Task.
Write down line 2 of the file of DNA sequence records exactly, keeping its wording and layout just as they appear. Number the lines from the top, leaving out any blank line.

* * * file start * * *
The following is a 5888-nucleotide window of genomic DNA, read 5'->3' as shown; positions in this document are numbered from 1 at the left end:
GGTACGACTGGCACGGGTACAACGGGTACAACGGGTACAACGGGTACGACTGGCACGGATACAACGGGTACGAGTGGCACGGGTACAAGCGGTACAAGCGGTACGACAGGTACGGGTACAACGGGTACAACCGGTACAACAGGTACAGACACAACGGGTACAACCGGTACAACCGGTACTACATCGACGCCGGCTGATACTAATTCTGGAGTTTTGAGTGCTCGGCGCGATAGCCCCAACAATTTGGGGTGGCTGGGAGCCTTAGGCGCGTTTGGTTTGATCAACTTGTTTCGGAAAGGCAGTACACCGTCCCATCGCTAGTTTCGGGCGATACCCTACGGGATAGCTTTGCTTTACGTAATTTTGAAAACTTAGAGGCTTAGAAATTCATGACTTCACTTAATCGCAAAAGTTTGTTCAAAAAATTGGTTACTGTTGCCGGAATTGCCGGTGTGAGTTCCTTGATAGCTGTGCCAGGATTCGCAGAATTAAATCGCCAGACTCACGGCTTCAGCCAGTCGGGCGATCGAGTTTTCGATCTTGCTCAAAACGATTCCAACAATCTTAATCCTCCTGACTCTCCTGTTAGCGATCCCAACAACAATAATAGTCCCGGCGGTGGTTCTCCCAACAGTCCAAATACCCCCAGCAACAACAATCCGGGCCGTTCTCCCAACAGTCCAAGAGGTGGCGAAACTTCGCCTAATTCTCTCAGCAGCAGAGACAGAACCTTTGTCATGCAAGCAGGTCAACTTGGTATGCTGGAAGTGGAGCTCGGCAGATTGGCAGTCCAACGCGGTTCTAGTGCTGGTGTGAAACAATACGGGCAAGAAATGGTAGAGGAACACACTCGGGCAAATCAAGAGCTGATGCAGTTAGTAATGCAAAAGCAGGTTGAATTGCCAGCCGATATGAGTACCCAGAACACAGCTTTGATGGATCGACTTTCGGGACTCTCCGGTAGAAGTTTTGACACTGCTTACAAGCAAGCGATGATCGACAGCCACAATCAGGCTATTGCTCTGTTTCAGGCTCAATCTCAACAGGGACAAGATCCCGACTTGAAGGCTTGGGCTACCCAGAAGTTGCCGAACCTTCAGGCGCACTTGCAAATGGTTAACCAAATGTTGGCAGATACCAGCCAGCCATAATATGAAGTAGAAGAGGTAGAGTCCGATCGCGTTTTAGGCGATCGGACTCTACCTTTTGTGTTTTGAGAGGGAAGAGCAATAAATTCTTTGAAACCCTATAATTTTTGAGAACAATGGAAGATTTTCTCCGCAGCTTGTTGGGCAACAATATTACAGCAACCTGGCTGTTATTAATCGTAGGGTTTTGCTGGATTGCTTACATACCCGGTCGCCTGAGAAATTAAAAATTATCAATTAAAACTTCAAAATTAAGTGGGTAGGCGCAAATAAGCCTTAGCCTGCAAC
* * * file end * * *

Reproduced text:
GGTACGACTGGCACGGGTACAACGGGTACAACGGGTACAACGGGTACGACTGGCACGGATACAACGGGTACGAGTGGCACGGGTACAAGCGGTACAAGCGGTACGACAGGTACGGGTACAACGGGTACAACCGGTACAACAGGTACAGACACAACGGGTACAACCGGTACAACCGGTACTACATCGACGCCGGCTGATACTAATTCTGGAGTTTTGAGTGCTCGGCGCGATAGCCCCAACAATTTGGGGTGGCTGGGAGCCTTAGGCGCGTTTGGTTTGATCAACTTGTTTCGGAAAGGCAGTACACCGTCCCATCGCTAGTTTCGGGCGATACCCTACGGGATAGCTTTGCTTTACGTAATTTTGAAAACTTAGAGGCTTAGAAATTCATGACTTCACTTAATCGCAAAAGTTTGTTCAAAAAATTGGTTACTGTTGCCGGAATTGCCGGTGTGAGTTCCTTGATAGCTGTGCCAGGATTCGCAGAATTAAATCGCCAGACTCACGGCTTCAGCCAGTCGGGCGATCGAGTTTTCGATCTTGCTCAAAACGATTCCAACAATCTTAATCCTCCTGACTCTCCTGTTAGCGATCCCAACAACAATAATAGTCCCGGCGGTGGTTCTCCCAACAGTCCAAATACCCCCAGCAACAACAATCCGGGCCGTTCTCCCAACAGTCCAAGAGGTGGCGAAACTTCGCCTAATTCTCTCAGCAGCAGAGACAGAACCTTTGTCATGCAAGCAGGTCAACTTGGTATGCTGGAAGTGGAGCTCGGCAGATTGGCAGTCCAACGCGGTTCTAGTGCTGGTGTGAAACAATACGGGCAAGAAATGGTAGAGGAACACACTCGGGCAAATCAAGAGCTGATGCAGTTAGTAATGCAAAAGCAGGTTGAATTGCCAGCCGATATGAGTACCCAGAACACAGCTTTGATGGATCGACTTTCGGGACTCTCCGGTAGAAGTTTTGACACTGCTTACAAGCAAGCGATGATCGACAGCCACAATCAGGCTATTGCTCTGTTTCAGGCTCAATCTCAACAGGGACAAGATCCCGACTTGAAGGCTTGGGCTACCCAGAAGTTGCCGAACCTTCAGGCGCACTTGCAAATGGTTAACCAAATGTTGGCAGATACCAGCCAGCCATAATATGAAGTAGAAGAGGTAGAGTCCGATCGCGTTTTAGGCGATCGGACTCTACCTTTTGTGTTTTGAGAGGGAAGAGCAATAAATTCTTTGAAACCCTATAATTTTTGAGAACAATGGAAGATTTTCTCCGCAGCTTGTTGGGCAACAATATTACAGCAACCTGGCTGTTATTAATCGTAGGGTTTTGCTGGATTGCTTACATACCCGGTCGCCTGAGAAATTAAAAATTATCAATTAAAACTTCAAAATTAAGTGGGTAGGCGCAAATAAGCCTTAGCCTGCAAC